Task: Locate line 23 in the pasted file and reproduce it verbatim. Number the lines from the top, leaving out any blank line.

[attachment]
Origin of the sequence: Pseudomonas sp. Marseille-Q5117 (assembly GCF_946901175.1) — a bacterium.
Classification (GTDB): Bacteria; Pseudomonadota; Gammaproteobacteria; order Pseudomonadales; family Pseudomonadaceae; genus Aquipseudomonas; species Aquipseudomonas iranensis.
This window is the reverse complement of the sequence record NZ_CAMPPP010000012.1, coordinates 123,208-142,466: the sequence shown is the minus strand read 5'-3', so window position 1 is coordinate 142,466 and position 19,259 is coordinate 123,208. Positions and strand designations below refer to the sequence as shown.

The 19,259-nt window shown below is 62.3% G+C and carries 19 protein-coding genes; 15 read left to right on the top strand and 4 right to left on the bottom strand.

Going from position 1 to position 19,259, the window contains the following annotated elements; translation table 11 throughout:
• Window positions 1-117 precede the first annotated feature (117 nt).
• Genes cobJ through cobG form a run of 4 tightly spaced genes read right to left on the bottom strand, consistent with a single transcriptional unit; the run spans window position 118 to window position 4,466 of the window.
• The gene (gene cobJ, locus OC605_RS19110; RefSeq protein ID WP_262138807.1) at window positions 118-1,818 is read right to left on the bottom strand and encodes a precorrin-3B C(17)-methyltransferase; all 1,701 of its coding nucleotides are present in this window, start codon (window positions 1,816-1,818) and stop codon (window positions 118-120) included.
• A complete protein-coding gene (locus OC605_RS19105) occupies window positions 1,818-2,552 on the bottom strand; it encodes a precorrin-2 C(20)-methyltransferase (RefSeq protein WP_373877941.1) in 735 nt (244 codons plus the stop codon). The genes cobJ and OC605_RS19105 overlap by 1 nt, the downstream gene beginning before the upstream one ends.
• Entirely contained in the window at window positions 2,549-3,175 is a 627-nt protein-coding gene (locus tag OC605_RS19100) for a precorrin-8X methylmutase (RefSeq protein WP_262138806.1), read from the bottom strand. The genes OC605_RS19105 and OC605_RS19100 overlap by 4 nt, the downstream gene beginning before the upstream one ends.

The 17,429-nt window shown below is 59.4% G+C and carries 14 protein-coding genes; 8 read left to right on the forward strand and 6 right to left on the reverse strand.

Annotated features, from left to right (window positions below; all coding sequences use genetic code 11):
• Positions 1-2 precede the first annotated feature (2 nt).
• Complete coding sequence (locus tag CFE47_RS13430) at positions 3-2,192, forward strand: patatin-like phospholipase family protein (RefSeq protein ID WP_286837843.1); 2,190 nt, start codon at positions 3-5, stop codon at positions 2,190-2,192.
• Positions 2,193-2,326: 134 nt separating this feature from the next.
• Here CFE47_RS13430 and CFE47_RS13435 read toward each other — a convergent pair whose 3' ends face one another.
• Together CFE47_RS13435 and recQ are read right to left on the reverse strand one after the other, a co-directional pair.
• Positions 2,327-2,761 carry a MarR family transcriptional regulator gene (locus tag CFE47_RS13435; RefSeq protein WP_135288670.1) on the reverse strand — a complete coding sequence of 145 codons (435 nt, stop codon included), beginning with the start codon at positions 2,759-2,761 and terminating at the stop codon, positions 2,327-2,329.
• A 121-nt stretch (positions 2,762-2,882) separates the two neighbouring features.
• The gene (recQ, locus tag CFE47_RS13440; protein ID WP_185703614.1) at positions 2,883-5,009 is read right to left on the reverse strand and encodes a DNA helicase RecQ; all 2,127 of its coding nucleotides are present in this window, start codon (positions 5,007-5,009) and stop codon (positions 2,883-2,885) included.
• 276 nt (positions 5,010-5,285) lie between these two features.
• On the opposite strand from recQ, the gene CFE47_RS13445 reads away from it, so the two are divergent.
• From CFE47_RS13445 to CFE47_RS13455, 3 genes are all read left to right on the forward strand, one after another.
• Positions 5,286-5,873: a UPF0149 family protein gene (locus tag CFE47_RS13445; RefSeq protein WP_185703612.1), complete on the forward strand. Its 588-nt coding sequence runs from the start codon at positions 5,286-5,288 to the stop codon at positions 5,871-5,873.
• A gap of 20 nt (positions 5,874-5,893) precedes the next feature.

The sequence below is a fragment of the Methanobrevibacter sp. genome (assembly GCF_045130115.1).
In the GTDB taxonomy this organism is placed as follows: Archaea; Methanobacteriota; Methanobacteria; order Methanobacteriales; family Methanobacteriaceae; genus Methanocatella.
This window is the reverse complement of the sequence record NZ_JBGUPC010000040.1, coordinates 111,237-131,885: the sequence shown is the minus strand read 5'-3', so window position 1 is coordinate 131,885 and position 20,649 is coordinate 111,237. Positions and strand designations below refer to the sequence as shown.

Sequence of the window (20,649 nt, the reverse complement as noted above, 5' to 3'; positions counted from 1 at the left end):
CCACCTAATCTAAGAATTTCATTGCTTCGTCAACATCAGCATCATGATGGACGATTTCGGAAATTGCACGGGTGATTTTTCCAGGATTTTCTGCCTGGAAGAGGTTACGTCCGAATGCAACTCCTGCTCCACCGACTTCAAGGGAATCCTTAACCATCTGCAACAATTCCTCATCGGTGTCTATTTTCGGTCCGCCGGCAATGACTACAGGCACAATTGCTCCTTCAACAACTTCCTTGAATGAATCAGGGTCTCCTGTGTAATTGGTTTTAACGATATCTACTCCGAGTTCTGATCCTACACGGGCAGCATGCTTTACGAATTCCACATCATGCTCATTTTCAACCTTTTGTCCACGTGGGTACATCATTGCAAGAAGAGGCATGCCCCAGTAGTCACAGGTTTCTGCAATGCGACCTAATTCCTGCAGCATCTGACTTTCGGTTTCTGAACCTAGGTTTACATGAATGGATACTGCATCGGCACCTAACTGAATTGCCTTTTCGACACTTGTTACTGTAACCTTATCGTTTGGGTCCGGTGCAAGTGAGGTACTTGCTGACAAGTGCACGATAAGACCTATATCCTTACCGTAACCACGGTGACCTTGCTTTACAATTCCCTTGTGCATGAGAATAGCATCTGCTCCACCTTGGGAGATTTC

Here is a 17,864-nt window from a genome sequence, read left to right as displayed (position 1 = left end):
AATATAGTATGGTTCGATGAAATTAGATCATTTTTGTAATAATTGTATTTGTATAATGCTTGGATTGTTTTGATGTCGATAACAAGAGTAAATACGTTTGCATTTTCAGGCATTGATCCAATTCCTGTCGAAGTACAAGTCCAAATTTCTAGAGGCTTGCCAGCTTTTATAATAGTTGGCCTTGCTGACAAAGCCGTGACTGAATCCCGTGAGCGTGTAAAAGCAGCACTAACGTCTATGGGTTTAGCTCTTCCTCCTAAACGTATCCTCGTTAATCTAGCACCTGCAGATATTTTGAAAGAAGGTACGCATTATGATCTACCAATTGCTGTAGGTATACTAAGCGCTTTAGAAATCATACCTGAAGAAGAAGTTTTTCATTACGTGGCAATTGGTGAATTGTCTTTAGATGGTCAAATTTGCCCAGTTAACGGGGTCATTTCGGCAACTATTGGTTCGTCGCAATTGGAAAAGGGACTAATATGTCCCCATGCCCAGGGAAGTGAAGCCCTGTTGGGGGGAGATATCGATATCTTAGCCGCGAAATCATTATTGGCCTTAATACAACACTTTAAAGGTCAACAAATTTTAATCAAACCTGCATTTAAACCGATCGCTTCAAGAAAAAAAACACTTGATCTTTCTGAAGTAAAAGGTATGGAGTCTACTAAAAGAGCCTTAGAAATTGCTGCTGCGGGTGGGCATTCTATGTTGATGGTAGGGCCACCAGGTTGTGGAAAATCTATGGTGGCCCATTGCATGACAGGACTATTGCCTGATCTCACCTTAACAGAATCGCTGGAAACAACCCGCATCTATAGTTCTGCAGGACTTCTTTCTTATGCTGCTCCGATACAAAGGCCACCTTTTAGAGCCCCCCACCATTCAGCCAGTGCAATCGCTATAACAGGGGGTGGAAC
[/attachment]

• From CFE47_RS13445 to CFE47_RS13455, 3 genes are all read left to right on the forward strand, one after another.